Institutional members access full text with Ovid®

Share this article on:

A Clinical Prediction Model to Determine Outcomes in Patients with Cervical Spondylotic Myelopathy Undergoing Surgical Treatment: Data from the Prospective, Multi-Center AOSpine North America Study

Tetreault, Lindsay A. BSc; Kopjar, Branko MD, PhD; Vaccaro, Alexander MD, PhD; Yoon, Sangwook Tim MD, PhD; Arnold, Paul M. MD; Massicotte, Eric M. MD, MSc, FRCSC; Fehlings, Michael G. MD, PhD, FRCSC

Journal of Bone & Joint Surgery - American Volume: 18 September 2013 - Volume 95 - Issue 18 - p 1659–1666
doi: 10.2106/JBJS.L.01323
Scientific Articles
Supplementary Content

Background: Cervical spondylotic myelopathy is a progressive spine disease and the most common cause of spinal cord dysfunction worldwide. The objective of this study was to develop a prediction model, based on data from a prospective multi-center study, relating a combination of clinical and imaging variables to surgical outcome in patients with cervical spondylotic myelopathy.

Methods: Two hundred and seventy-eight patients diagnosed with cervical spondylotic myelopathy treated surgically were enrolled at twelve different sites in the multi-center AOSpine North America study. Univariate analyses were performed to evaluate the relationship between outcome, assessed with the modified Japanese Orthopaedic Association (mJOA) score, and various clinical and imaging predictors. A set of important candidate variables for the final model was selected on the basis of author consensus, literature support, and statistical findings. Logistic regression was used to formulate the final model.

Results: Univariate analyses demonstrated that the odds of a successful outcome decreased with a longer duration of symptoms (odds ratio [OR] = 0.80, 95% confidence interval [CI] = 0.65 to 0.98, p = 0.030); a lower baseline mJOA score (OR = 0.74, 95% CI = 0.65 to 0.84, p < 0.0001); the presence of psychological comorbidities (OR = 0.51, 95% CI = 0.29 to 0.92, p = 0.024); the presence of broad-based, unstable gait (OR = 2.72, 95% CI = 1.47 to 5.06, p = 0.0018) or other gait impairment (OR = 3.56, 95% CI = 1.75 to 7.22, p = 0.0005); and older age (OR = 0.96, 95% CI = 0.93 to 0.98, p = 0.0004). The dependent variable, the mJOA score at one year, was dichotomized for logistic regression: a “successful” outcome was defined as a final score of ≥16 and a “failed” outcome was a score of <16. The final model included age (OR = 0.97, 95% CI = 0.94 to 0.99, p = 0.0017), duration of symptoms (OR = 0.78, 95% CI = 0.61 to 0.997, p = 0.048), smoking status (OR = 0.46, 95% CI = 0.21 to 0.98, p = 0.043), impairment of gait (OR = 2.66, 95% CI = 1.17 to 6.06, p = 0.020), psychological comorbidities (OR = 0.33, 95% CI = 0.15 to 0.69, p = 0.0035), baseline mJOA score (OR = 1.22, 95% CI = 1.05 to 1.41, p = 0.0084), and baseline transverse area of the cord on magnetic resonance imaging (OR = 1.02, 95% CI = 0.99 to 1.05, p = 0.19). The area under the receiver operator characteristic curve was 0.79, indicating good model prediction.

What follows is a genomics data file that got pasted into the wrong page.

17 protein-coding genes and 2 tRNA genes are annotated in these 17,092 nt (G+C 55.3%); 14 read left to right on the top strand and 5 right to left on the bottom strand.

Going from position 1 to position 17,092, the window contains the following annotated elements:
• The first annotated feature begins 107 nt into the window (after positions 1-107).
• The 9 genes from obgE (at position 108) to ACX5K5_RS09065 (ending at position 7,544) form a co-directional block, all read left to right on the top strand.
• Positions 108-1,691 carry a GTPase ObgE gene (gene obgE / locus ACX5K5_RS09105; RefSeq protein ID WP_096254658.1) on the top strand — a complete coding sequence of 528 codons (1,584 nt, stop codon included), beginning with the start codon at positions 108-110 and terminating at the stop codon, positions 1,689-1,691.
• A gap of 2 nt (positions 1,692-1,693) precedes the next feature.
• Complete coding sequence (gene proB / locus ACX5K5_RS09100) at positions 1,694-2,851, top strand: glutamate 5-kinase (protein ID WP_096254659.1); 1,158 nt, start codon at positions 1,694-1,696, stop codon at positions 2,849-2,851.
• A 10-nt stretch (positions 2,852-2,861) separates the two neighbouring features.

Conclusions: On the basis of the results of the AOSpine North America study, we identified a list of the most important predictors of surgical outcome for cervical spondylotic myelopathy.

Level of Evidence: Prognostic Level II. See Instructions for Authors for a complete description of levels of evidence.

1Toronto Western Hospital, 399 Bathurst Street, Toronto, ON M5T 2S8, Canada. E-mail address for M.G. Fehlings:

2Department of Health Sciences, University of Washington, 4333 Brooklyn Avenue N.E., Suite 1400/#315, Seattle, WA 98195

3Thomas Jefferson University, 925 Chestnut Street, Philadelphia, PA 19107-4216

4Emory Orthopaedics & Spine Center, Emory University, 59 Executive Park South, Suite 3000, Atlanta, GA 30329

5Department of Neurosurgery, University of Kansas Medical Center, 3901 Rainbow Boulevard, Mail Stop 3021, Kansas City, KS 66160

Copyright 2013 by The Journal of Bone and Joint Surgery, Incorporated
You currently do not have access to this article

To access this article: